Here is some context for how unusual Sunday's offensive output was: This season, the Jets had won every game in which they had scored at least 10 points. In other words, that's all their defense has needed to lock down opponents. But against the Bears, not even 34 points was enough. You have to assume the Bears will advance in the playoffs as far as their defense and special teams can take them. But it's now comforting to know their offense has progressed to the point where it can compete in, and win, a shoot-out.
Quarterback Jay Cutler is getting all kinds of praise for his three-touchdown performance, and rightfully so. The Jets had allowed only two passing touchdowns all season that traveled more than 20 yards in the air, and Cutler had three of them Sunday. I give some credit to Cutler for identifying single coverage in each instance, but for me the more impressive play came from the receivers. Johnny Knox (twice) and Devin Hester weren't necessarily open but made exceptional adjustments on the ball in the end zone. The plays were a combination of a quarterback's growing confidence and the receivers' growing skill level.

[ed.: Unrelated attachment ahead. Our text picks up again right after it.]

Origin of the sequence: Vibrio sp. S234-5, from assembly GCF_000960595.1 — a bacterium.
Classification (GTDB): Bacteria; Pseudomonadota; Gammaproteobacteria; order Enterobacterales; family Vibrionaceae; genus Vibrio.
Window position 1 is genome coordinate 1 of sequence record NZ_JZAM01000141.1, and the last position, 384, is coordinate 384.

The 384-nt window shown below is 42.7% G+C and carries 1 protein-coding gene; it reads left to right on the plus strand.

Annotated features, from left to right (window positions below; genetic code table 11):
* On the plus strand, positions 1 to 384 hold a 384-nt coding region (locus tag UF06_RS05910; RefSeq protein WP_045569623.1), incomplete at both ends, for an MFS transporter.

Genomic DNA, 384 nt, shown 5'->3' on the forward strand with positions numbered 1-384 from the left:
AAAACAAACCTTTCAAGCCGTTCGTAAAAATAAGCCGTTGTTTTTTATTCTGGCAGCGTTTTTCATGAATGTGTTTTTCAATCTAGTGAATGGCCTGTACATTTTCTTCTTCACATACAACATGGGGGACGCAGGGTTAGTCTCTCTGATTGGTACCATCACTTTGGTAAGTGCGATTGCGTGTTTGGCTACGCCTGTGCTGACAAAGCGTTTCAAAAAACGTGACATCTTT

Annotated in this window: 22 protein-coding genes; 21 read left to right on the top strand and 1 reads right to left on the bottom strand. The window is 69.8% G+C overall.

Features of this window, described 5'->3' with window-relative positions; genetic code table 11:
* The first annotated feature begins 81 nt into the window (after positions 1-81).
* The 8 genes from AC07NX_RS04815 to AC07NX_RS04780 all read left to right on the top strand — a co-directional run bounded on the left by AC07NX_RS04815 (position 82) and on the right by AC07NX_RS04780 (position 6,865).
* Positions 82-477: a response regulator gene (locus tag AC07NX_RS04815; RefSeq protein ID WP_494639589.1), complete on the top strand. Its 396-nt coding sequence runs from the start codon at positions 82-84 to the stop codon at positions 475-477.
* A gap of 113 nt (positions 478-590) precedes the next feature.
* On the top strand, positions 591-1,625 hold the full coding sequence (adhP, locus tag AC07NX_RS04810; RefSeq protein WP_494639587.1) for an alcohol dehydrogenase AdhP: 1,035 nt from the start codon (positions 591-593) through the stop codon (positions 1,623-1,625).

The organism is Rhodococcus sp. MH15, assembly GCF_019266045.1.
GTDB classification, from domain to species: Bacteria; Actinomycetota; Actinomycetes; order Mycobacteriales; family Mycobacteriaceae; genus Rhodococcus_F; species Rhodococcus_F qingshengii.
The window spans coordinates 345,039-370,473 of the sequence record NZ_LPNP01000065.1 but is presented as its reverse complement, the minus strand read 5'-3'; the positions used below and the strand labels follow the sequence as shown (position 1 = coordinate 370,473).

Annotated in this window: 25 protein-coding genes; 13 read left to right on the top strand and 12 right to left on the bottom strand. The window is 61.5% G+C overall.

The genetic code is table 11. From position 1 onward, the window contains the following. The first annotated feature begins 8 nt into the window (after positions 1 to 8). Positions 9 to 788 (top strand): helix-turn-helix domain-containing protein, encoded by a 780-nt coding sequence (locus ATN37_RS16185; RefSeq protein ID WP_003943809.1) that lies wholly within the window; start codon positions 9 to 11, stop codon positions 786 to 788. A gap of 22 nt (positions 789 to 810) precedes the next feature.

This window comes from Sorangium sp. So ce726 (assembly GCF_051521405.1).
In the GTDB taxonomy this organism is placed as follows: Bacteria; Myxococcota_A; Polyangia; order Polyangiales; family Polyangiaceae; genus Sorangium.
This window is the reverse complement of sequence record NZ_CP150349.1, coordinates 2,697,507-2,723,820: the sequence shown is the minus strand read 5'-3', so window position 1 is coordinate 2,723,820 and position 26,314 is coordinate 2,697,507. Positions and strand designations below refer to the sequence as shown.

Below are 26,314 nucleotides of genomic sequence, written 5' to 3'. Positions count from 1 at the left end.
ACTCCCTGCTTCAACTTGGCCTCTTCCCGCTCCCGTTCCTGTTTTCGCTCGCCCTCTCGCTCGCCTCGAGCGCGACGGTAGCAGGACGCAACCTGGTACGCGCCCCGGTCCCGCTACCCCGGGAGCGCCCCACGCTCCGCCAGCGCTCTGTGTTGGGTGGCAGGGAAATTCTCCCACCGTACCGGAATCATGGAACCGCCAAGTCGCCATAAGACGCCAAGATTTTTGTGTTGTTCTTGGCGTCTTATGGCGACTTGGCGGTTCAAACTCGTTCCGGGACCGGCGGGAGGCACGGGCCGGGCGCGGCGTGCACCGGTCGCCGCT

Rashied Davis did what any smart and experienced special-teams player would do Sunday: He took a double-take as soon as he noticed Jets quarterback Mark Sanchez hadn't left the field on a fourth-down situation from the Jets' 40-yard line early in the third quarter. Davis immediately recognized the fake and made sure to cover receiver Brad Smith and break up the play. I don't blame the Jets for trying a fake rather than punting to Hester, but come on. A fake with your quarterback as the upback? That's not going to surprise a well-coached special-teams group like the Bears'.
And here is one issue I still don't get:
What's gotten in to Chris Harris? The Bears' veteran safety collected a season-high 11 tackles and made another key interception, this time ending the Jets' final possession and sealing the victory. Over his past eight games, Harris has five interceptions. I'm sure Pro Bowl voters had already started making their minds up before the final month of the season, but Harris sure has put on a nice run. Initially, it was assumed that Harris' return to the Bears was a stopgap measure. But Brad Biggs of the Chicago Tribune pointed out in April that Harris could play his way into a nice extension, and now it appears he will.